Twenty nine year old Karin McHugh had one of the worst cases of H1N1 doctors had ever seen. She was also nine months pregnant at the time she became ill. But remarkably, her baby is healthy and she lived to tell the story.
Her illness was a textbook case of how the H1N1 virus can be particularly harmful to expectant mothers.
It started back in July when Karin developed a cough with some wheezing. She didn’t ever consider the possibility of it being the H1N1 flu. Not feeling very well, she called her OBGYN to see what she could take and was told to see her family doctor. They diagnosed her with bronchitis and sent her home with an inhaler.
Just five days later she started running a fever and couldn’t get out of bed. She knew something wasn’t right and told her husband to take her to the hospital.
When doctors at the hospital did some x-rays they saw that Karin had fluid on her lungs. At first they thought that she had pneumonia and placed her on a respirator. When that didn’t help she was tested for H1N1. Positive results prompted an emergency c-section and then she was placed in a medically induced coma for seven weeks.
“She was as sick as anyone could be,” Scott Halpern, assistant professor of medicine and epidemiology at the University of Pennsylvania said.
McHugh was placed on a heart-lung bypass machine, but despite doctors’ best efforts to keep her stable, she twice suffered cardiac arrest.
Karin didn’t get to meet her precious son until he was almost two months old. Thankfully the c-section was done right away or else baby Liam would have died also. There was barely enough oxygen for Karin herself, nevermind enough to support the baby.
Officials with the U.S. Centers for Disease Control and Prevention have reported that through late August, about 100 pregnant women in the United States required hospitalization in the intensive care unit for infection with the new strain of the H1N1 virus. Of these women, 28 so far had died due to complications directly associated with the virus.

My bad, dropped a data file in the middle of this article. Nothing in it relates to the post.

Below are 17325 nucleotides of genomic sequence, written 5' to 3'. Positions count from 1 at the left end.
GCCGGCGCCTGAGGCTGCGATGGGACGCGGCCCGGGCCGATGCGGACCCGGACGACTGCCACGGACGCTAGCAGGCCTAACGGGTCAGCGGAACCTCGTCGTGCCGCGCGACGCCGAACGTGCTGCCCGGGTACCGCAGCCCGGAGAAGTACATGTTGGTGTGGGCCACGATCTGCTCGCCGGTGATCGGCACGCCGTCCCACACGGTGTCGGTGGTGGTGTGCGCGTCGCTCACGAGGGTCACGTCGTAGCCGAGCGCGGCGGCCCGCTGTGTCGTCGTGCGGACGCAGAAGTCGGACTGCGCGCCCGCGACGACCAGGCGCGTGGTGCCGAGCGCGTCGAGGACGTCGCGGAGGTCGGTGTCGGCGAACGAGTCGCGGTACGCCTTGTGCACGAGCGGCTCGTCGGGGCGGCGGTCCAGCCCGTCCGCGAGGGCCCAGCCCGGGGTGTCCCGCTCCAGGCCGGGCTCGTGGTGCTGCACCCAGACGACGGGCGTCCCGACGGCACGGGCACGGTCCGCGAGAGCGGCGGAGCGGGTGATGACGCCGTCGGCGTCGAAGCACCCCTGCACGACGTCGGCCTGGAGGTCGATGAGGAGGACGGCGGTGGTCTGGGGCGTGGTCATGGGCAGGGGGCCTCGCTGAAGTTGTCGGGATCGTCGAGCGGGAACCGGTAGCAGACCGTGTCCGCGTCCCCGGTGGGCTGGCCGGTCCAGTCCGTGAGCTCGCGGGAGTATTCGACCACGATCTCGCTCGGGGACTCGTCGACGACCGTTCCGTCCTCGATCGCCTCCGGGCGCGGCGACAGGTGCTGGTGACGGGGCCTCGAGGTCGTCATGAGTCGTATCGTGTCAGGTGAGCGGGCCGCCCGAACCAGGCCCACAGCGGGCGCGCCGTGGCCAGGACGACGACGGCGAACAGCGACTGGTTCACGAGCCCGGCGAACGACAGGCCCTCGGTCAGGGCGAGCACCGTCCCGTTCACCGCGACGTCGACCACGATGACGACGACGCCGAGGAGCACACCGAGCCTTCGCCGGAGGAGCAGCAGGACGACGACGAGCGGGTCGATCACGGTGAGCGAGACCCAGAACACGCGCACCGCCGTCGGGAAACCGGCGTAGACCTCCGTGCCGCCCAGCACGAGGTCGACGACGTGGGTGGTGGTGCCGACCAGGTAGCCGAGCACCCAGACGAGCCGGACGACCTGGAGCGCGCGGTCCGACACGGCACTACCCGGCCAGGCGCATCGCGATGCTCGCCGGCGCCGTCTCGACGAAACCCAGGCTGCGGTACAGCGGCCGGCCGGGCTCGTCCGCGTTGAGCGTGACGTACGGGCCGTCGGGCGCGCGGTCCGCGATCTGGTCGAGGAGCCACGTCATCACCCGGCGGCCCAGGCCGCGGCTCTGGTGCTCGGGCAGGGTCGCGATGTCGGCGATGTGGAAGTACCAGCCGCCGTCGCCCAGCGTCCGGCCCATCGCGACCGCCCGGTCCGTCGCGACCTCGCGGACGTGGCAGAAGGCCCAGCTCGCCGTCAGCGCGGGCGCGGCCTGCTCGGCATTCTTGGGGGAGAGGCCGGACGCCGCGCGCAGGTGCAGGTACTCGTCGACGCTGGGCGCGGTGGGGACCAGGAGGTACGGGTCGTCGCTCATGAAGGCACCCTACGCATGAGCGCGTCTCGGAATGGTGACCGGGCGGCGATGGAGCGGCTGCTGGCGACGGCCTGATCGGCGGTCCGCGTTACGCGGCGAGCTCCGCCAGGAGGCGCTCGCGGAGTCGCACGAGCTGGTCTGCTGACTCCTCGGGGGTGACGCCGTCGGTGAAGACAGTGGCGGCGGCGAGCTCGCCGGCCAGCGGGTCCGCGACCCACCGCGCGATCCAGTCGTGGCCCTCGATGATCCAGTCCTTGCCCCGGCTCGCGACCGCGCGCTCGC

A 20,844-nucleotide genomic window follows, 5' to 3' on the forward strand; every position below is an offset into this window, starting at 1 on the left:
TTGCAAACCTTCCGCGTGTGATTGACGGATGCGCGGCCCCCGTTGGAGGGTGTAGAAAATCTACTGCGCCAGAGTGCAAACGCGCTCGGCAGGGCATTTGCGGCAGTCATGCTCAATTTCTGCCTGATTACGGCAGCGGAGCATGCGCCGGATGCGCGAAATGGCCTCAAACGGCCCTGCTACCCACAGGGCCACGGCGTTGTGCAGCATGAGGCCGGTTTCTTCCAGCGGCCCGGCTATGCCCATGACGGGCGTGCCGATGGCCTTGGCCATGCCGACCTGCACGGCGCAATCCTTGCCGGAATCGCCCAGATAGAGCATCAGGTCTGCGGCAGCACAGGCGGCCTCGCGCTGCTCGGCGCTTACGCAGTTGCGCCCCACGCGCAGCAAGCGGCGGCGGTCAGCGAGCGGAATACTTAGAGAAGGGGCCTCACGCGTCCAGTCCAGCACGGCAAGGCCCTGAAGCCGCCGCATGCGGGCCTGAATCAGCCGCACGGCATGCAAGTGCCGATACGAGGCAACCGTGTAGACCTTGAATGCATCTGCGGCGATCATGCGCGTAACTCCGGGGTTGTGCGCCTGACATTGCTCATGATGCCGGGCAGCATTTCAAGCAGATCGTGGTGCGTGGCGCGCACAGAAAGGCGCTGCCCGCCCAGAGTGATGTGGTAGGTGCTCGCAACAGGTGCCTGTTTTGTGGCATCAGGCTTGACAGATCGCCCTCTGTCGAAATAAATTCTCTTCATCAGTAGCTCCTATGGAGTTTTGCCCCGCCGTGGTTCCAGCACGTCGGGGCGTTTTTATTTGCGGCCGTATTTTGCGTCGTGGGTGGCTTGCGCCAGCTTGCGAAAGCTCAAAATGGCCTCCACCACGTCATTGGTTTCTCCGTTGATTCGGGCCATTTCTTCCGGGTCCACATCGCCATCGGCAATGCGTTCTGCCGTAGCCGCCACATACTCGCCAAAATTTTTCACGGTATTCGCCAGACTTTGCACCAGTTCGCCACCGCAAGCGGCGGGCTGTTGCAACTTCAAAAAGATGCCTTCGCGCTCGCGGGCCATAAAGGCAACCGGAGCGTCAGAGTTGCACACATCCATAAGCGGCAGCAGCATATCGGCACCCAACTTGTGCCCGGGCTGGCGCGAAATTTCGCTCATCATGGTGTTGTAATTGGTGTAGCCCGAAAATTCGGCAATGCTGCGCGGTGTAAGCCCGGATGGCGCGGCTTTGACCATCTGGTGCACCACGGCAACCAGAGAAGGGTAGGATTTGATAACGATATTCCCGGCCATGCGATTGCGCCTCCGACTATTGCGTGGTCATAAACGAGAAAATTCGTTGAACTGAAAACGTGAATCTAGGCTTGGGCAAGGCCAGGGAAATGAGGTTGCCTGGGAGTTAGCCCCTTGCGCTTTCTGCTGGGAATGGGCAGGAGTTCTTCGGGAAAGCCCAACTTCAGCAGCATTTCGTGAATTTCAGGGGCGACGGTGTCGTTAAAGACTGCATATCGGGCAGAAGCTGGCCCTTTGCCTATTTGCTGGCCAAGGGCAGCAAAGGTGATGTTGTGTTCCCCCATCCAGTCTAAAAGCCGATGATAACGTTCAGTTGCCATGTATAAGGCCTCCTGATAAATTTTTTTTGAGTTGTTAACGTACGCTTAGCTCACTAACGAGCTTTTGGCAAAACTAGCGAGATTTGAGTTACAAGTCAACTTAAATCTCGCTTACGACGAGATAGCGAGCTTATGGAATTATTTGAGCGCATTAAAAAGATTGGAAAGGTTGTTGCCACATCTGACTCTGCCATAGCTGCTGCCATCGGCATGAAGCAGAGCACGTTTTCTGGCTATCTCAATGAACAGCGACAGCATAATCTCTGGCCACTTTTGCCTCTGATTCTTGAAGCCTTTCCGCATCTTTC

A study that was published in the journal Lancet in August suggests that pregnant women are at much greater risk of severe complications from the H1N1 virus than the rest of the population.
Despite sobering warnings from the CDC that pregnant women are seven times as likely to be hospitalized with H1N1 and four times as likely to die from it, some women — with the advice of their doctors — are choosing not to get the vaccine because they fear its potential effects on their unborn babies.
Karin said that if she heard of a story like this while pregnant she would have definitely got the vaccine for it, had it been available. She knows just how lucky she is to have survived such an ordeal and have a healthy baby too.
“He’s perfect,” she said.
– Shannon Strohm, Staff Writer
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